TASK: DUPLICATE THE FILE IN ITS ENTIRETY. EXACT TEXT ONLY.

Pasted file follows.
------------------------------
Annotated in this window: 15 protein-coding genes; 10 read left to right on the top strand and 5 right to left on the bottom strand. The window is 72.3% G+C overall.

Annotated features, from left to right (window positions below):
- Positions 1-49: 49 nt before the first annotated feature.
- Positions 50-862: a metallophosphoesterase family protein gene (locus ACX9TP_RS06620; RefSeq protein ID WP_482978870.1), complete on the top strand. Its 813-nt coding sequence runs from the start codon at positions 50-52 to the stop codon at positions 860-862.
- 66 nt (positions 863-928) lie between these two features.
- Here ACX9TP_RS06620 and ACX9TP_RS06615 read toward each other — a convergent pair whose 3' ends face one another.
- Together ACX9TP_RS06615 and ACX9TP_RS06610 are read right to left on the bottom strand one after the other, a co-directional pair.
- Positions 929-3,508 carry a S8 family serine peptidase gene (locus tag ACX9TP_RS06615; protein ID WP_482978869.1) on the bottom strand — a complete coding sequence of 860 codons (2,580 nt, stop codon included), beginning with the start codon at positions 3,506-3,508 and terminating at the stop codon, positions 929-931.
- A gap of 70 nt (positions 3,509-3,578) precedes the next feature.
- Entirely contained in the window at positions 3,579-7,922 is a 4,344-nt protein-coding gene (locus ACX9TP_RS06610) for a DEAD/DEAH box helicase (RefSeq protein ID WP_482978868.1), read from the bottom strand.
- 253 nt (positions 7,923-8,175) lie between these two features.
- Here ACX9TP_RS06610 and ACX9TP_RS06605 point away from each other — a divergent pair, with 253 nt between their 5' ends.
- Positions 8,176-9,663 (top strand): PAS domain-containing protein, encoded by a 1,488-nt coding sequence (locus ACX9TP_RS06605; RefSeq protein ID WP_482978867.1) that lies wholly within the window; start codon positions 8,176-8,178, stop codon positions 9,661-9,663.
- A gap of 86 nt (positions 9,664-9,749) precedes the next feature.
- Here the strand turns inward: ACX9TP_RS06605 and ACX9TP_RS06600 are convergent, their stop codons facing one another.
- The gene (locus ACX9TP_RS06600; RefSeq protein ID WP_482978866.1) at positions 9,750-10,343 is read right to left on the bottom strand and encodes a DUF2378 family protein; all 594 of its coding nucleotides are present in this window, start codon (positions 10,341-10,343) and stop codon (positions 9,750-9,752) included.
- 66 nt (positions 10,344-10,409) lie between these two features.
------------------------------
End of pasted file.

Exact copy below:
Annotated in this window: 15 protein-coding genes; 10 read left to right on the top strand and 5 right to left on the bottom strand. The window is 72.3% G+C overall.

Annotated features, from left to right (window positions below):
- Positions 1-49: 49 nt before the first annotated feature.
- Positions 50-862: a metallophosphoesterase family protein gene (locus ACX9TP_RS06620; RefSeq protein ID WP_482978870.1), complete on the top strand. Its 813-nt coding sequence runs from the start codon at positions 50-52 to the stop codon at positions 860-862.
- 66 nt (positions 863-928) lie between these two features.
- Here ACX9TP_RS06620 and ACX9TP_RS06615 read toward each other — a convergent pair whose 3' ends face one another.
- Together ACX9TP_RS06615 and ACX9TP_RS06610 are read right to left on the bottom strand one after the other, a co-directional pair.
- Positions 929-3,508 carry a S8 family serine peptidase gene (locus tag ACX9TP_RS06615; protein ID WP_482978869.1) on the bottom strand — a complete coding sequence of 860 codons (2,580 nt, stop codon included), beginning with the start codon at positions 3,506-3,508 and terminating at the stop codon, positions 929-931.
- A gap of 70 nt (positions 3,509-3,578) precedes the next feature.
- Entirely contained in the window at positions 3,579-7,922 is a 4,344-nt protein-coding gene (locus ACX9TP_RS06610) for a DEAD/DEAH box helicase (RefSeq protein ID WP_482978868.1), read from the bottom strand.
- 253 nt (positions 7,923-8,175) lie between these two features.
- Here ACX9TP_RS06610 and ACX9TP_RS06605 point away from each other — a divergent pair, with 253 nt between their 5' ends.
- Positions 8,176-9,663 (top strand): PAS domain-containing protein, encoded by a 1,488-nt coding sequence (locus ACX9TP_RS06605; RefSeq protein ID WP_482978867.1) that lies wholly within the window; start codon positions 8,176-8,178, stop codon positions 9,661-9,663.
- A gap of 86 nt (positions 9,664-9,749) precedes the next feature.
- Here the strand turns inward: ACX9TP_RS06605 and ACX9TP_RS06600 are convergent, their stop codons facing one another.
- The gene (locus ACX9TP_RS06600; RefSeq protein ID WP_482978866.1) at positions 9,750-10,343 is read right to left on the bottom strand and encodes a DUF2378 family protein; all 594 of its coding nucleotides are present in this window, start codon (positions 10,341-10,343) and stop codon (positions 9,750-9,752) included.
- 66 nt (positions 10,344-10,409) lie between these two features.